Results of the Los Angeles Times Book Prize in the year 2005.
On December 26, 1898, Marie Curie announced the discovery of radium and observed that “radioactivity seems to be an atomic property.” A mere 47 years later, “Little Boy”exploded over Hiroshima. Before the Fallout is the epic story of the intervening half century, during which an exhilarating quest to unravel the secrets of the material world revealed how to destroy it, and an open, international, scientific adventure transmuted overnight into a wartime sprint for the bomb.
Weaving together history, science, and biography, Diana Preston chronicles a human chain reaction of scientists and leaders whose discoveries and decisions forever changed our lives. The early decades of the 20th century brought Einstein’s relativity theory, Rutherford’s discovery of the atomic nucleus, and Heisenberg’s quantum mechanics, and scientists of many nations worked together to tease out the secrets of the atom. Only 12 years before Hiroshima, one leading physicist dismissed the idea of…[more]
In Descent: The Heroic Discovery of the Abyss, Brad Matsen brings to vivid life the famous deep-sea expeditions of Otis Barton and William Beebe. At a time when no one had traveled deeper than a few hundred feet, they took the world to a half mile down. At the height of the Depression, Beebe and Barton plumbed the depths of the ocean in nothing but a steel sphere, setting two records at once: it was also the first time a dramatic journey of discovery was broadcast live in America and Europe.
Beebe was an internationally acclaimed naturalist when he became obsessed with oceanography. He had an oceanographic research station on Nonsuch Island off Bermuda and a tug that could launch the craft. Beebe also had the support of many of the most famous financiers and industrialists of the day, the ability to drum up publicity wherever he went, and connections at the New York Zoological Society and National Geographic. …[more]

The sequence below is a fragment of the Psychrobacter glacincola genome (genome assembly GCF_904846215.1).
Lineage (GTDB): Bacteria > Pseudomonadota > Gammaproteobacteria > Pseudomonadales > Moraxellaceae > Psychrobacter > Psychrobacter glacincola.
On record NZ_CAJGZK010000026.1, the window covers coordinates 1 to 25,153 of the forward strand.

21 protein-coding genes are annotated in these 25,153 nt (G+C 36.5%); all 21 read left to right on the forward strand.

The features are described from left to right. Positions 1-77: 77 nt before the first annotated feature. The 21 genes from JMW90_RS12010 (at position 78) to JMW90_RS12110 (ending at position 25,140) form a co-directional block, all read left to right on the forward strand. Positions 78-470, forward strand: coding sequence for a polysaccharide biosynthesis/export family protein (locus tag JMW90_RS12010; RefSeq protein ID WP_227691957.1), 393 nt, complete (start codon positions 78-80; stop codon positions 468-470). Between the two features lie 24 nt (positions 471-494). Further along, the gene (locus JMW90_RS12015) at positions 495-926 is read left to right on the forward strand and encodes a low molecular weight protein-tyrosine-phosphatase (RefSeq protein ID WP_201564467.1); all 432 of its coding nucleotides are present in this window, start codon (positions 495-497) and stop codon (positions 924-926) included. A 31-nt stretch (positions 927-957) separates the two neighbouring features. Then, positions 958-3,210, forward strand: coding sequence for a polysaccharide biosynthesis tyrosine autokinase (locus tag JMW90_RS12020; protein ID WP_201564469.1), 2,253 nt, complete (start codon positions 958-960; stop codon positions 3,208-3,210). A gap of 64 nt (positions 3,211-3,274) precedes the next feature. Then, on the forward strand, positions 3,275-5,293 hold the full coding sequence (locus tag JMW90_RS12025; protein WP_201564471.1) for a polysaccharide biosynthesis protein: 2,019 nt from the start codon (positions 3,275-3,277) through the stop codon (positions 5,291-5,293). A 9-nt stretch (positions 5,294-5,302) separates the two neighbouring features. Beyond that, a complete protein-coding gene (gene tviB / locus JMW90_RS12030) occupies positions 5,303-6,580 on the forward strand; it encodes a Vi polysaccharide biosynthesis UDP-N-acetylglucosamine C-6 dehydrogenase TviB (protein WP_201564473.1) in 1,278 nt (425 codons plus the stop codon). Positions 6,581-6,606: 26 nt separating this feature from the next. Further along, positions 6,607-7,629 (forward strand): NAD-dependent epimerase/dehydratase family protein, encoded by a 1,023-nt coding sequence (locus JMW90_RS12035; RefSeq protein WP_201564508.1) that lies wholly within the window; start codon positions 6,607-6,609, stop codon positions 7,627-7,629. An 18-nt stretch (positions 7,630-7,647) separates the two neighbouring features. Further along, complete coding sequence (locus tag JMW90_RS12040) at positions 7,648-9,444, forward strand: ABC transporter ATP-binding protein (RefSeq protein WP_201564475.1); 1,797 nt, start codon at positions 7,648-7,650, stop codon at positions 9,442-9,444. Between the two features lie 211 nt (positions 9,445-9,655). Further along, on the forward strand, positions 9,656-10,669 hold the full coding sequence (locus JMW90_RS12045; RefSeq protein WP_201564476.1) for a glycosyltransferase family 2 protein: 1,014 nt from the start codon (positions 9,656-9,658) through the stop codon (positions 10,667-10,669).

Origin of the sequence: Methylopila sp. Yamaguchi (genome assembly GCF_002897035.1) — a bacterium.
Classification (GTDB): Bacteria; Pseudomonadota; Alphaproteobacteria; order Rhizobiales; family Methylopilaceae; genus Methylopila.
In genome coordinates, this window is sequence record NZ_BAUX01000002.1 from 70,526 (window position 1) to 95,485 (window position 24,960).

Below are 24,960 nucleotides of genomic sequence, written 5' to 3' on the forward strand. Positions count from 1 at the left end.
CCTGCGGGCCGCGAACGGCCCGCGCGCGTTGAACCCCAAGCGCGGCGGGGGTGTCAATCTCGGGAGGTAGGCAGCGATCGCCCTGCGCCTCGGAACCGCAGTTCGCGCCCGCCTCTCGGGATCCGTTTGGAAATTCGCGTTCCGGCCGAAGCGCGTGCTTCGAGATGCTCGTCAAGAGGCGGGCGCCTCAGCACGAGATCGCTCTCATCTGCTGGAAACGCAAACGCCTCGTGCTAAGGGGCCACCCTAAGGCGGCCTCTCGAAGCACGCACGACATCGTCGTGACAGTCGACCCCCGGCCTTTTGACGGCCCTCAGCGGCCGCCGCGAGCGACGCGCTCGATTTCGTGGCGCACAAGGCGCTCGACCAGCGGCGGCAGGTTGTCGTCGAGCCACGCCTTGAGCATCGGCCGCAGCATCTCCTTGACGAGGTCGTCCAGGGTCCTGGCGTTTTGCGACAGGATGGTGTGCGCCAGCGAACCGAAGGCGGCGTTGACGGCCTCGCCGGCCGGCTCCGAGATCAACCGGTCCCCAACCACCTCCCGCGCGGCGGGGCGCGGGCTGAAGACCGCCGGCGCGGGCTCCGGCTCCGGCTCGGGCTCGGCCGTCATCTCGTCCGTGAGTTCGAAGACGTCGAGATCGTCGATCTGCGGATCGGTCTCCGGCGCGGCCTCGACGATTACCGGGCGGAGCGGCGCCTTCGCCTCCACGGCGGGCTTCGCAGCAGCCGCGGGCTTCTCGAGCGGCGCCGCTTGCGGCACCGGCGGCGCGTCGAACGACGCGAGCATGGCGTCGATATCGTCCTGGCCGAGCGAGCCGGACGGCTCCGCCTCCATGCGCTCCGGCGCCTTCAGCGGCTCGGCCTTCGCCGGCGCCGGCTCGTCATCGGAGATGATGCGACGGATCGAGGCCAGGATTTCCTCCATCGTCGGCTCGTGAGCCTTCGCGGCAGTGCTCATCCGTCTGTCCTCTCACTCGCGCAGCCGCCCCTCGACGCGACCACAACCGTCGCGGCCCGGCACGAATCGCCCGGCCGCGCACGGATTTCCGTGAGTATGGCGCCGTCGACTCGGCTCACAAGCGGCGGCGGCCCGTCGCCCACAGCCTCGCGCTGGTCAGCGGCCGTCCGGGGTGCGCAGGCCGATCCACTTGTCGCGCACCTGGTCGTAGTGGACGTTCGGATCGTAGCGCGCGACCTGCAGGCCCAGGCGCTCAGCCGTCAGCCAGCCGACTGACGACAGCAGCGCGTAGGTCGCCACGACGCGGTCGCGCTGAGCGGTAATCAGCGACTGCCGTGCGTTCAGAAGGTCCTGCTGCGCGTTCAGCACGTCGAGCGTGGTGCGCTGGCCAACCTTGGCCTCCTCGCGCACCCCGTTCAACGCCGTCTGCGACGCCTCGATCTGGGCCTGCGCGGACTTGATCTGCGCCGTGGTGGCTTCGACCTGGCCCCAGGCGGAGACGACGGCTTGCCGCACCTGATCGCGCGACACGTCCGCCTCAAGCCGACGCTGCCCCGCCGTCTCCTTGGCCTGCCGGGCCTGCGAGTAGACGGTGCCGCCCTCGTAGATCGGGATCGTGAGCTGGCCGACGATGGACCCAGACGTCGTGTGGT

For over a century, opening the black box of embryonic development was the holy grail of biology. Evo Devo—Evolutionary Developmental Biology—is the new science that has finally cracked open the box. Within the pages of his rich and riveting book, Sean B. Carroll explains how we are discovering that complex life is ironically much simpler than anyone ever expected.
Perhaps the most surprising finding of Evo Devo is the discovery that a small number of primitive genes led to the formation of fundamental organs and appendages in all animal forms. The gene that causes humans to form arms and legs is the same gene that causes birds and insects to form wings, and fish to form fins; similarly, one ancient gene has led to the creation of eyes across the animal kingdom. Changes in the way this ancient tool kit of genes is used have created all the diversity that surrounds us. …[more]
Like the adventurer who circled an iceberg to see it on all sides, Mariana Gosnell, former Newsweek reporter and author of Zero Three Bravo, a book about flying a small plane around the United States, explores ice in all its complexity, grandeur, and significance.
More brittle than glass, at times stronger than steel, at other times flowing like molasses, ice covers 10 percent of the earth’s land and 7 percent of its oceans. In nature it is found in myriad forms, from the delicate needle ice that crunches underfoot in a winter meadow to the massive, centuries-old ice that forms the world’s glaciers. Scientists theorize that icy comets delivered to Earth the molecules needed to get life started, and ice ages have shaped much of the land as we know it.
Here is the whole world of ice, from the freezing of Pleasant Lake in New Hampshire to the breakup of a Vermont river…[more]
In the tradition of What Liberal Media? and What’s the Matter with Kansas?, a stinging indictment of how one party has placed politics over science and embraced politically motivated pseudoscience
Science has never been more crucial to deciding the political issues facing the country. Yet science and scientists have less influence with the federal government than at any time since the Eisenhower administration. In the White House and Congress today, findings are reported in a politicized manner; spun or distorted to fit the speaker’s agenda; or, when they’re too inconvenient, ignored entirely. On a broad array of issues-stem cell research, climate change, missile defense, abstinence education, product safety, environmental regulation, and many others-the Bush administration’s positions fly in the face of overwhelming scientific consensus. Federal science agencies, once fiercely independent under both Republican and Democratic presidents, are increasingly…[more]